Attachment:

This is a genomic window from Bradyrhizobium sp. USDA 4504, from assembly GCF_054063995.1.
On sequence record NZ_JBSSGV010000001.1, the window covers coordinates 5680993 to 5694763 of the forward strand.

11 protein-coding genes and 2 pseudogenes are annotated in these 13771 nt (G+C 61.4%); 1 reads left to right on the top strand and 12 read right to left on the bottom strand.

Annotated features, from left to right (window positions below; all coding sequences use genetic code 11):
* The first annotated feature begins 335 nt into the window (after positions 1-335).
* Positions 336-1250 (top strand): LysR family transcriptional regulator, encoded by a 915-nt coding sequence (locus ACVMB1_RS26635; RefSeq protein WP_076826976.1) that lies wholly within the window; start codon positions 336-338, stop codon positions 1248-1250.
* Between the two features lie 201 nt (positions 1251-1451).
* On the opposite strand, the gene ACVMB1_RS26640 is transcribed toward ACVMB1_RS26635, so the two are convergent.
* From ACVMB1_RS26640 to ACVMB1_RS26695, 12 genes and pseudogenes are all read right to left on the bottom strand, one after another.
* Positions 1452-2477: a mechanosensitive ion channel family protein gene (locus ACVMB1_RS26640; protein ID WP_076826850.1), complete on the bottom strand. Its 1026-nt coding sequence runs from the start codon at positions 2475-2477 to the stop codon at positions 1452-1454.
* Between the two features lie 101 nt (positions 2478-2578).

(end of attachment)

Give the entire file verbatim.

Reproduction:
This is a genomic window from Bradyrhizobium sp. USDA 4504, from assembly GCF_054063995.1.
On sequence record NZ_JBSSGV010000001.1, the window covers coordinates 5680993 to 5694763 of the forward strand.

11 protein-coding genes and 2 pseudogenes are annotated in these 13771 nt (G+C 61.4%); 1 reads left to right on the top strand and 12 read right to left on the bottom strand.

Annotated features, from left to right (window positions below; all coding sequences use genetic code 11):
* The first annotated feature begins 335 nt into the window (after positions 1-335).
* Positions 336-1250 (top strand): LysR family transcriptional regulator, encoded by a 915-nt coding sequence (locus ACVMB1_RS26635; RefSeq protein WP_076826976.1) that lies wholly within the window; start codon positions 336-338, stop codon positions 1248-1250.
* Between the two features lie 201 nt (positions 1251-1451).
* On the opposite strand, the gene ACVMB1_RS26640 is transcribed toward ACVMB1_RS26635, so the two are convergent.
* From ACVMB1_RS26640 to ACVMB1_RS26695, 12 genes and pseudogenes are all read right to left on the bottom strand, one after another.
* Positions 1452-2477: a mechanosensitive ion channel family protein gene (locus ACVMB1_RS26640; protein ID WP_076826850.1), complete on the bottom strand. Its 1026-nt coding sequence runs from the start codon at positions 2475-2477 to the stop codon at positions 1452-1454.
* Between the two features lie 101 nt (positions 2478-2578).